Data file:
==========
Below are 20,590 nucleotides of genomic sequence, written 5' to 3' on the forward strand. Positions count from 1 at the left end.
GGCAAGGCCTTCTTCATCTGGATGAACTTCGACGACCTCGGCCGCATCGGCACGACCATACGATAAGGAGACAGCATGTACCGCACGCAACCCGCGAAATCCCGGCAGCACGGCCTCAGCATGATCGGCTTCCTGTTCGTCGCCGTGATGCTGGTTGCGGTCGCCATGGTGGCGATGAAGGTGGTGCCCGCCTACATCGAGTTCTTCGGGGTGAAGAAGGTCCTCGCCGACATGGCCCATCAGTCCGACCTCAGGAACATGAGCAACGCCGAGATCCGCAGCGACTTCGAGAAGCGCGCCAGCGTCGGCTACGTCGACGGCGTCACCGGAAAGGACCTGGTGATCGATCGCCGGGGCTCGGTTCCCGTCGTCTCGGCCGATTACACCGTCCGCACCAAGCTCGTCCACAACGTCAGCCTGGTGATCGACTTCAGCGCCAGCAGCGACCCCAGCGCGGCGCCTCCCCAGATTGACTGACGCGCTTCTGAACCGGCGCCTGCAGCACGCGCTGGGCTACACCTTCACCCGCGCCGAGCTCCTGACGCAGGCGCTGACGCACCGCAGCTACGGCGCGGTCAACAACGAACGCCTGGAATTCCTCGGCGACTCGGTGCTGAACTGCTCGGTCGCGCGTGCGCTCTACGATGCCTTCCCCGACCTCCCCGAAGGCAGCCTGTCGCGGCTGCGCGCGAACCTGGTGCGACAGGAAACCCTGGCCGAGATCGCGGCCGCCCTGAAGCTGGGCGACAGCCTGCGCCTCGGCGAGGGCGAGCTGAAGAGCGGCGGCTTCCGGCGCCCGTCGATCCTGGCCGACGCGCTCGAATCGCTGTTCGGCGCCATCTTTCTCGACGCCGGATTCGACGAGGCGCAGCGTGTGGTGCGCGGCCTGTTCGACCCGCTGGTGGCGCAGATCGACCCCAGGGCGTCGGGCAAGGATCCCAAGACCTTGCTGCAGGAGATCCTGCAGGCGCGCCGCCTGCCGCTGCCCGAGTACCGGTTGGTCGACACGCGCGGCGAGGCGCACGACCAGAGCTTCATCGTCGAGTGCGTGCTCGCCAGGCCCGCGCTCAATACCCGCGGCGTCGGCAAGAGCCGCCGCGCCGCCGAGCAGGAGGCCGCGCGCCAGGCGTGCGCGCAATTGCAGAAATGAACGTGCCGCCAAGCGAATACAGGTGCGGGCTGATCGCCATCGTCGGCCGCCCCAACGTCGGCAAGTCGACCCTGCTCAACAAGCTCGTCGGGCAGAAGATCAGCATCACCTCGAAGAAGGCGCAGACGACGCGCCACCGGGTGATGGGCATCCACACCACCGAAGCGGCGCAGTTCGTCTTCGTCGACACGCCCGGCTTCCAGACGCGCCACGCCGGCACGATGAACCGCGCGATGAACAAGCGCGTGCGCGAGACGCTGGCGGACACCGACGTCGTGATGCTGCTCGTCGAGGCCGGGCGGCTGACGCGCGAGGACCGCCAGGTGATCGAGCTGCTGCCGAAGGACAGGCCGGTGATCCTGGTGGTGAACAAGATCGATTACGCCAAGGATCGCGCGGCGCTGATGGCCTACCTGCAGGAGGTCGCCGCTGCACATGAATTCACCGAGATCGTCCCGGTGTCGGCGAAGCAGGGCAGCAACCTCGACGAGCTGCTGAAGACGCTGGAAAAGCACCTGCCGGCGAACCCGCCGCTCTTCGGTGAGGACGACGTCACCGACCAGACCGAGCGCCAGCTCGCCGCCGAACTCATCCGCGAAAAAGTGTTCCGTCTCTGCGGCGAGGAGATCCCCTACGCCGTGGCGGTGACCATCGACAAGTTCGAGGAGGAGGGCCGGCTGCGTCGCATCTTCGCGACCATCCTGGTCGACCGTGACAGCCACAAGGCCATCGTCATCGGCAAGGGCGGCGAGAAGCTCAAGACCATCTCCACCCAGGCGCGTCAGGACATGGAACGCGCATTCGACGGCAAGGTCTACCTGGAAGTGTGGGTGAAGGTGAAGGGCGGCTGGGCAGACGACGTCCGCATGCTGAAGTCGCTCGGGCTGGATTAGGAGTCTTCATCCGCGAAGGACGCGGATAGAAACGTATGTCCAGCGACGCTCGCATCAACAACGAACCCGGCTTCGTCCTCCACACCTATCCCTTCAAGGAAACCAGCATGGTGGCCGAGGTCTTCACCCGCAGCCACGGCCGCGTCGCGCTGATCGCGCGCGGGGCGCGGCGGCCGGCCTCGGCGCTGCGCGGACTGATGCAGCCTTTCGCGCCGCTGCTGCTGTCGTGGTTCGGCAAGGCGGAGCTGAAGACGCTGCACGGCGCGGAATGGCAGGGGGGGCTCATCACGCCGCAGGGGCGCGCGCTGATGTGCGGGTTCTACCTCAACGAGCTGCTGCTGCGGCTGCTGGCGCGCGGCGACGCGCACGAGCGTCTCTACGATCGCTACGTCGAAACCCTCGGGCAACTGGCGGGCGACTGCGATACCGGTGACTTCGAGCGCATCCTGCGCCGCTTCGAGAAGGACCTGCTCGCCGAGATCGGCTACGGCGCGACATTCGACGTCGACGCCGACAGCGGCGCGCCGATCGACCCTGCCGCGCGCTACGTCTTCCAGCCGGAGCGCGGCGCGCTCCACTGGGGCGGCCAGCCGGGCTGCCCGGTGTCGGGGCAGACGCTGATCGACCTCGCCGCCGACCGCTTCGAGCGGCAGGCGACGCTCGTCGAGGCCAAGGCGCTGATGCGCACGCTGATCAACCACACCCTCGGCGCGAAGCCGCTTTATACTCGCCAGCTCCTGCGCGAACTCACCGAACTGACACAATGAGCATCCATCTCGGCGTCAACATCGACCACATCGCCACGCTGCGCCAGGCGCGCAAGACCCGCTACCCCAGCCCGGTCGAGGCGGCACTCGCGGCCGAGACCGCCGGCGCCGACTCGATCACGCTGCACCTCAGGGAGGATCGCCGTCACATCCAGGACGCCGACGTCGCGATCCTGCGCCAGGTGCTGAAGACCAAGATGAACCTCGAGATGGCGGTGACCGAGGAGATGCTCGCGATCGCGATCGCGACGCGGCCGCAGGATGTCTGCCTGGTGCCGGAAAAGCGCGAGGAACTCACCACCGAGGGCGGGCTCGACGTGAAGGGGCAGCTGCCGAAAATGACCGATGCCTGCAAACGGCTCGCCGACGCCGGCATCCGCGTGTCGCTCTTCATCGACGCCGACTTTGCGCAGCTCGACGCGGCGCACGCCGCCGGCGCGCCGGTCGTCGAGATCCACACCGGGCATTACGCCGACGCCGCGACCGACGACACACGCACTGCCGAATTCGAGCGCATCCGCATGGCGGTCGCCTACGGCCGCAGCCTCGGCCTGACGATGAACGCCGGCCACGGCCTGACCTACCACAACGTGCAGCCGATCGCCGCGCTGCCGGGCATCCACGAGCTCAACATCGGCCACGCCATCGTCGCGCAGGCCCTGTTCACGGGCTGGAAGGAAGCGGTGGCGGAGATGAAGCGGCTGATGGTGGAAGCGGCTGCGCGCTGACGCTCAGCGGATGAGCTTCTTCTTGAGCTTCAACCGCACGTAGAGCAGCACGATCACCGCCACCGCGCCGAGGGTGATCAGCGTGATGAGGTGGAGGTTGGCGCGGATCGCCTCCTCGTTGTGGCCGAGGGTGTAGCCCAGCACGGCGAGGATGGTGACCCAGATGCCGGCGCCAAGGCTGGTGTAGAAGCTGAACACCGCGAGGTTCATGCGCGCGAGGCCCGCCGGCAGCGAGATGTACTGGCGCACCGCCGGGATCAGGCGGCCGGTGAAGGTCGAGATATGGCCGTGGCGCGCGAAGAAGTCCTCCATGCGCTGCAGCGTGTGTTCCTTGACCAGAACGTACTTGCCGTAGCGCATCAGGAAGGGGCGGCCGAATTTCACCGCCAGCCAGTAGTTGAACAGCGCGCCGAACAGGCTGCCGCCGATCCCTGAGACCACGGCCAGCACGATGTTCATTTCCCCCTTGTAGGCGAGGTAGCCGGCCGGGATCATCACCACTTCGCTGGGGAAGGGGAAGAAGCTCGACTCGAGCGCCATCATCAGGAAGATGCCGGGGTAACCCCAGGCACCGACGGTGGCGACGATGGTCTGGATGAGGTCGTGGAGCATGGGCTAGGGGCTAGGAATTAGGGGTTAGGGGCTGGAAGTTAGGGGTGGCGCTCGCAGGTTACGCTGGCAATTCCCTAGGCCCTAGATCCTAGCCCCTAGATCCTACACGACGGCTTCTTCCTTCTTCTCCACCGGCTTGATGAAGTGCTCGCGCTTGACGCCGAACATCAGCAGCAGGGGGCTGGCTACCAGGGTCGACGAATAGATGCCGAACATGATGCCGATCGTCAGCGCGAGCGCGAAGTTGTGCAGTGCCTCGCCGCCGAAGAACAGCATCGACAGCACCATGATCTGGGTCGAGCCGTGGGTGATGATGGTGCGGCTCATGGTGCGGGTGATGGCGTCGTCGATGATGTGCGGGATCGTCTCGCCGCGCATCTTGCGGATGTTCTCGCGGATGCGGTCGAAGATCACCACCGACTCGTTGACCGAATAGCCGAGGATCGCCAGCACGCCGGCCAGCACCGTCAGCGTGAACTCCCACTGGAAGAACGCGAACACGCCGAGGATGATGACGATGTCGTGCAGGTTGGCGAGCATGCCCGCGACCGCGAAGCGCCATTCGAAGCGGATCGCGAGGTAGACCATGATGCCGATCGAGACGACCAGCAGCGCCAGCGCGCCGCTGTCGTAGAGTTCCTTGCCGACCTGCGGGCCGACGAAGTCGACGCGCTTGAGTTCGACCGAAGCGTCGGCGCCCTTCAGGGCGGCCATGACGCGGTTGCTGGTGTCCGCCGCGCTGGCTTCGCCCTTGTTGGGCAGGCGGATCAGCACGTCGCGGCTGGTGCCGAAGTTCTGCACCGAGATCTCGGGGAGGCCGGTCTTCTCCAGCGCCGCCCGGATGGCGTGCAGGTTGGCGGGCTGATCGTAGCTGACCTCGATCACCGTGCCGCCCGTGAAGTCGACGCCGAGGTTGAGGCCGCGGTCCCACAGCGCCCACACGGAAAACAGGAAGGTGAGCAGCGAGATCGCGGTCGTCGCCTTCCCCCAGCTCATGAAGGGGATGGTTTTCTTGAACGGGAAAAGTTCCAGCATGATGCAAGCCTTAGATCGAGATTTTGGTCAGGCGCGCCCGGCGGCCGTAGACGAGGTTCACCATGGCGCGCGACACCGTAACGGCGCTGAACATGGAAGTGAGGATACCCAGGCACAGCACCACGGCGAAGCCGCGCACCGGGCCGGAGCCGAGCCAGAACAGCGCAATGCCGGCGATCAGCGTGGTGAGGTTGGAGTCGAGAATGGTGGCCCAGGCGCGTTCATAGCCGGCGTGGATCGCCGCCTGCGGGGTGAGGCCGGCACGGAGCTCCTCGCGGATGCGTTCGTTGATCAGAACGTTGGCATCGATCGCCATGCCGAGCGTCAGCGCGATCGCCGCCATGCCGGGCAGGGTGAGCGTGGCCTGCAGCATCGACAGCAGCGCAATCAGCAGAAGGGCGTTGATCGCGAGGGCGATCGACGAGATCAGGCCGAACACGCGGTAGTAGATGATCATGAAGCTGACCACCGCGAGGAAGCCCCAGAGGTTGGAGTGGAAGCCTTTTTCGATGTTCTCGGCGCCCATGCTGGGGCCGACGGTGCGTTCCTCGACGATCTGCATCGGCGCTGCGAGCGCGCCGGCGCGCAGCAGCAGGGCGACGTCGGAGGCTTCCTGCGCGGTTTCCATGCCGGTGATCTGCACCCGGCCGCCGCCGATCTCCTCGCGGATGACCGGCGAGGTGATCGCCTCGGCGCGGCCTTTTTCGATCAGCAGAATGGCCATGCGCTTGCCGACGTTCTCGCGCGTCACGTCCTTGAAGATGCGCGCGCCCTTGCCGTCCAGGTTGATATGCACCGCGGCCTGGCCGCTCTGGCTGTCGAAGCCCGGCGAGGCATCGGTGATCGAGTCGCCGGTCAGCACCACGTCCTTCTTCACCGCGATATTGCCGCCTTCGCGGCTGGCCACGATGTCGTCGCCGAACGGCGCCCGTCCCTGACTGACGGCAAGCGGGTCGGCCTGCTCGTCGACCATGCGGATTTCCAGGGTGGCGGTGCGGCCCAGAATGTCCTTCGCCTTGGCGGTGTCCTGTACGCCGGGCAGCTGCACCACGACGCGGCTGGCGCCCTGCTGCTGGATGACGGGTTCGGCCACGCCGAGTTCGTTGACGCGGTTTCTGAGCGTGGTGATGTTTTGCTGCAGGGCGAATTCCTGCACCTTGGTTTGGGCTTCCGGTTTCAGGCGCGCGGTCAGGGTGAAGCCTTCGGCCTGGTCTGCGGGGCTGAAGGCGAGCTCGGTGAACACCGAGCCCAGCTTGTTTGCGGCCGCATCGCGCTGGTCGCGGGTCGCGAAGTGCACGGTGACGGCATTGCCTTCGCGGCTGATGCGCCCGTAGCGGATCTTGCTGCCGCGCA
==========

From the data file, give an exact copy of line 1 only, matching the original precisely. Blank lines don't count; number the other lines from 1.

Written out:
Below are 20,590 nucleotides of genomic sequence, written 5' to 3' on the forward strand. Positions count from 1 at the left end.